“It’s amazing how many people come for the day, but then wind up having such a great time … they’ll say ‘let’s spend the night,’” Eichers says, adding that he estimates that walk-in bookings account for “about 10 percent of people.”

Going into the fall shoulder season, Paradox will take the tried-and-true route of offering special rates through online travel agencies such as Expedia, Travelocity, and Priceline. But because the hotel offers a fully equipped conference space, “Already we have the Oracles of the world, the Ciscos, [and] the Googles coming over the hill,” Eichers says.

In addition to Gilbert’s new restaurant plans, several hotel renovation and expansion plans are under way around town, according to Lipscomb, and the Boardwalk will be unveiling a new roller coaster in summer 2013, according to Reyes. Together, these give cause to suspect an even stronger tourism showing for 2013.

Photo credit: Keana Parker

Comments (1)Add Comment
...
written by a guest, November 26, 2012
I used to frequent Gilbert's Firefish Grill , but this last weekend following Thanksgiving was served by a severely intoxicated male waiter who was both insulting and inappropriate. I will not be giving Mark Gilbert my hard earned money to be insulted by a drunk waiter.

Write comment
smaller | bigger

busy
 

Share this on your social networks

Bookmark and Share

Share this

Bookmark and Share

 

Gate Openers

Up-and-coming artists like Ryan Bingham are a great reason to show up early to the Santa Cruz American Music Festival

 

Gemini Sun, Pentecost, Shavuot—Enlightenment and Gladness

As the sun enters Gemini on Sunday, sign of speaking, communication, thinking, inter-relations, writing and understanding languages, the feast days of Pentecost & Shavuot (Catholic and Jewish festivals) occur. During Pentecost’s 50 days after Easter, tongues of fire appear above the heads of the disciples, providing them with the ability to understand all languages and all feelings hidden in the minds and hearts of humanity. It’s recorded that Pentecost began with a loud noise, which happened in an upper room (signifying the mind). The Christ (World Teacher) told his disciples (after his ascension) when encountering a man at a well carrying a water pot (signs for Age of Aquarius) to follow him to an upper room. There, the Holy Spirit (Ray 3 of Divine Intelligence) would overshadow them, expand their minds, give them courage and enable them to teach throughout the world, speaking all languages and thus able to minister to the true needs of a “seeking” humanity. Pentecost (50 days, pentagram, Ray 5, Venus, concrete and scientific knowledge, the Ray of Aquarius) sounds dramatic, impressive and scary: The loud noise, a thunderous rush of wind and then “tongues of fire” above the heads of each disciple (men and women). Fire has purpose. It purifies, disintegrates, purges, transforms and liberates (frees) us from the past. This was the Holy Spirit (Ray 3, love and wisdom) being received by the disciples, so they would teach in the world and inform humanity of the Messiah (Christ), who initiated the new age (Pisces) and gave humanity the new law (adding to the 10 Commandments of the Aries Age) to Love (Ray 2) one another. Note: Gemini is also Ray 2. Shavuot is the Jewish Festival of Gladness, the First Fruits Festival celebrating the giving of the 10 Commandments to Moses as the Aries Age was initiated. Thus, we have two developmental stages here, Jewish festival of the Old Testament. Pentecost of the New Testament. We have gladness, integrating both.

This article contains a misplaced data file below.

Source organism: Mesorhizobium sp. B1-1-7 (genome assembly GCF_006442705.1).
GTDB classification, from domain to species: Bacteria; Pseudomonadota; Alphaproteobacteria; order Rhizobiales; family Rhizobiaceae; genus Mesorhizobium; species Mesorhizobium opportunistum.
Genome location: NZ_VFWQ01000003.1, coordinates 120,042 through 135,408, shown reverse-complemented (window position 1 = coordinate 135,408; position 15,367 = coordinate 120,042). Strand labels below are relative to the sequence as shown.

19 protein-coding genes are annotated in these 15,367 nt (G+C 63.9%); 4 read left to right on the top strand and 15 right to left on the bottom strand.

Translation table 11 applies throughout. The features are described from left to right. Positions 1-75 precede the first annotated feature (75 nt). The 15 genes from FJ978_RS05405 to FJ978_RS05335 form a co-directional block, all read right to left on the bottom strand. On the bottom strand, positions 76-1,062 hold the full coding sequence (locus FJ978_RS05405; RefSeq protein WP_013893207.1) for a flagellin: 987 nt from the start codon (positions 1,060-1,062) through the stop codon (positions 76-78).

The New Tech Nexus

Community leaders in science and technology unite to form web-based networking program

 

Off Her Meds

Kristin Wiig runs wild—and transcends her sketch comedy roots—as a truly strange character ‘Welcome to Me’
Sign up for Good Times weekly newsletter
Get the latest news, events

RSS Feed Burner

 Subscribe in a reader

Latest Comments

 

Flats Bistro

Pizza with an artisan twist comes to Aptos Beach

 

What’s your take on Santa Cruz locals?

Santa Cruz locals are really friendly once you know them. I think a lot of them have a hard time leaving, and I would too. Ryan Carle, Santa Cruz, Biologist

 

Soquel Vineyards

If Soquel Vineyards partners Peter and Paul Bargetto and Jon Morgan were walking down the street wearing their winning wine competition medals, you’d hear them coming from a mile away. This year was particularly rewarding for the Bargettos and Morgan—they won two Double Gold Medals and five Gold Medals at January’s San Francisco Chronicle Wine Competition.

 

Enlightened Flavors

Squash & Blossom’s artisanal alternative-flour delights, beet kvass from Cafe Ivéta, and the Santa Cruz Baroque Festival